Fuel economy hacks that will benefit newbie and seasoned drivers
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Fuel economy is top of mind for most, if not all drivers. Here are some sure-fire ways to help you lower your fuel consumption and running costs.

Category: Car Ownership Advice

You've recently earned your licence and have purchased or are about to buy your first car. At this point, you should have figured out how much you need to budget every month for car-related expenses.

Most of these costs, such as season parking, monthly payments and road tax, are fixed. But if there's one thing you can reduce, it would be your petrol costs. The key to this is bettering your fuel economy.

It may seem trivial to improve your consumption from 13km/L to 15km/L. But that extra 2km/L means that for every 40 litres, you would be covering an extra 80 kilometres!

Here are some useful tips that they may not have taught you at driving school.

1. A light touch

Smooth and gradual pedal inputs will make you a better and more efficient driver
You've probably learned that shifting up early helps reduce fuel consumption by keeping the engine speed (revolutions per minute) lower.

Another technique you should practice is using a light touch on the accelerator. Do this by imagining there's an egg between your foot and the accelerator pedal.

The goal is to press the accelerator without 'cracking the egg'. Sure, the car won't pick up speed as quickly, but with a light touch, you'll enhance your efficiency and even provide a smoother ride.

2. Use 'Eco' mode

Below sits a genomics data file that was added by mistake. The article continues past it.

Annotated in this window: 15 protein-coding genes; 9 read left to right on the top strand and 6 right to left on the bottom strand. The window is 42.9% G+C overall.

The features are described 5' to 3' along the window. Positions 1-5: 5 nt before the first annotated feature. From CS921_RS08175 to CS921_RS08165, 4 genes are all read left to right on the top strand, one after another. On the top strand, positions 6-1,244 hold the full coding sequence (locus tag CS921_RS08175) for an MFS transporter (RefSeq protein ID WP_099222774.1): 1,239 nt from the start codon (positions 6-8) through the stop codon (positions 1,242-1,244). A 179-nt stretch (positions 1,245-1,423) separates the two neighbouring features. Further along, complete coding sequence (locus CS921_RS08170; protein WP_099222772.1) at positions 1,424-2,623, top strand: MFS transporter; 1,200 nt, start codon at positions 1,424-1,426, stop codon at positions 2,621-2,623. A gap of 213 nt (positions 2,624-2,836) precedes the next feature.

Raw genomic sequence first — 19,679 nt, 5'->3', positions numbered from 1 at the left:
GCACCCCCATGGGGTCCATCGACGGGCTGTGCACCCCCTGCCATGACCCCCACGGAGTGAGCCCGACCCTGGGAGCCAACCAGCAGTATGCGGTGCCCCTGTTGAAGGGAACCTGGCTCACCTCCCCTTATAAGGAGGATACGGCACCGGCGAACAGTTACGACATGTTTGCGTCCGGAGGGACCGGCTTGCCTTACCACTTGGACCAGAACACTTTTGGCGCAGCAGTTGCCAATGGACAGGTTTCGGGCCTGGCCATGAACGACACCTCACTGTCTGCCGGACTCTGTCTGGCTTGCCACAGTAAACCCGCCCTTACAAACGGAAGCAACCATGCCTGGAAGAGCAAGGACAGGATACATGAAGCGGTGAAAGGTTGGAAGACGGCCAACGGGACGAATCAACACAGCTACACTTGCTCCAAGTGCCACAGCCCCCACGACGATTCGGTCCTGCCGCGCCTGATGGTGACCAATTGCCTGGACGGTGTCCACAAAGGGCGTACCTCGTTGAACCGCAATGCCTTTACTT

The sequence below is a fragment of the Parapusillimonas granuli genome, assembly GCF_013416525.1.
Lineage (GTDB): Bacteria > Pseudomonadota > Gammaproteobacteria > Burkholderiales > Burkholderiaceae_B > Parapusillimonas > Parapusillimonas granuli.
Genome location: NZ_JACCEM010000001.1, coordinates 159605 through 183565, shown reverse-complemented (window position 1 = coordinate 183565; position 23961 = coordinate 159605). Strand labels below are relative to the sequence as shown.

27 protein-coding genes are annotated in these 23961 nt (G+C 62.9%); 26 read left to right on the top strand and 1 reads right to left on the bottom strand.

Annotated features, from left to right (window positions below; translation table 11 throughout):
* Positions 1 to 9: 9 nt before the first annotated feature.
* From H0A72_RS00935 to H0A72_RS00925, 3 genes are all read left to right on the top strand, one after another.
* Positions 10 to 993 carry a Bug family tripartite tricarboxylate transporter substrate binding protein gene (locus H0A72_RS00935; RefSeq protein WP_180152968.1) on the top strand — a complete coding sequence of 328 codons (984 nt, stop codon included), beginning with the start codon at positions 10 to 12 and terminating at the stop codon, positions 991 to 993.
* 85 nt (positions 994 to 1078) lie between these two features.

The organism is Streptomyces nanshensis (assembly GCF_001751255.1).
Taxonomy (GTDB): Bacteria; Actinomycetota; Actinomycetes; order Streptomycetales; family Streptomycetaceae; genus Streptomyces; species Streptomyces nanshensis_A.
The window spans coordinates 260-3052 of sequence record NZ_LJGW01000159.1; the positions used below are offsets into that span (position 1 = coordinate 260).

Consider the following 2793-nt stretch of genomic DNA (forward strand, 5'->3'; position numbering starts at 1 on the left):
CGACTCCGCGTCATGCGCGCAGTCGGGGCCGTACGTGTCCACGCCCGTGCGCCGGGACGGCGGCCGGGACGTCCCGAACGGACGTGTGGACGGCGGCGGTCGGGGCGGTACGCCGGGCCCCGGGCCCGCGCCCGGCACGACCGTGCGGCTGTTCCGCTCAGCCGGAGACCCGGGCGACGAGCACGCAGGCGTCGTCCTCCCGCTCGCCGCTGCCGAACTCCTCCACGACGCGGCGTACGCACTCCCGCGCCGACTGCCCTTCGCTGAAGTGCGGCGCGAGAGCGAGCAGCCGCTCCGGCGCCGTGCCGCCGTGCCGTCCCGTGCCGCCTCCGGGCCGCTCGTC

When you're not in a hurry, using the 'Eco' setting can help further reduce fuel consumption
Many modern cars today offer a variety of driving modes for the driver to choose from. These typically consist of 'Normal', 'Sport' and 'Eco'.

If your car has a drive mode switch or button, try cycling through the modes till you see 'Eco'.

Along with using a light touch, activating Eco mode tells the car to reduce the engine's responsiveness and instructs the gearbox to shift up earlier as well.

In some models, the air-con compressor's power will also be reduced, lowering the power drain on the engine and thereby helping improve fuel economy.

3. Activate the stop-start function

Stop-start can have other names - Mazda, for instance, refers to it as 'i-stop'
Along with using Eco mode, another way to save fuel is by activating your car's stop-start feature.

As its name suggests, the function turns the engine off when conditions are ideal, such as when you're stopped and otherwise idling at a red light, thereby saving petrol.

Many motorists dislike this feature since it turns off the air-con and makes everyone feel warm. But if you're keen to reduce your fuel expenses, you should keep it switched on.

If you're not convinced, try utilising it for a month before checking the trip computer. Most cars with stop-start have a menu that displays how much fuel you've saved with this feature.

4. Choose the right fuel

More expensive isn't always better - fill up with the grade that your manufacturer recommends
Perhaps friends or relatives have told you that 98 RON or premium fuel like V-Power is best for your car. But a higher RON doesn't always mean it's better.

The higher the RON (research octane number), the more resistant a petrol is to premature combustion, which causes knocking or pinging.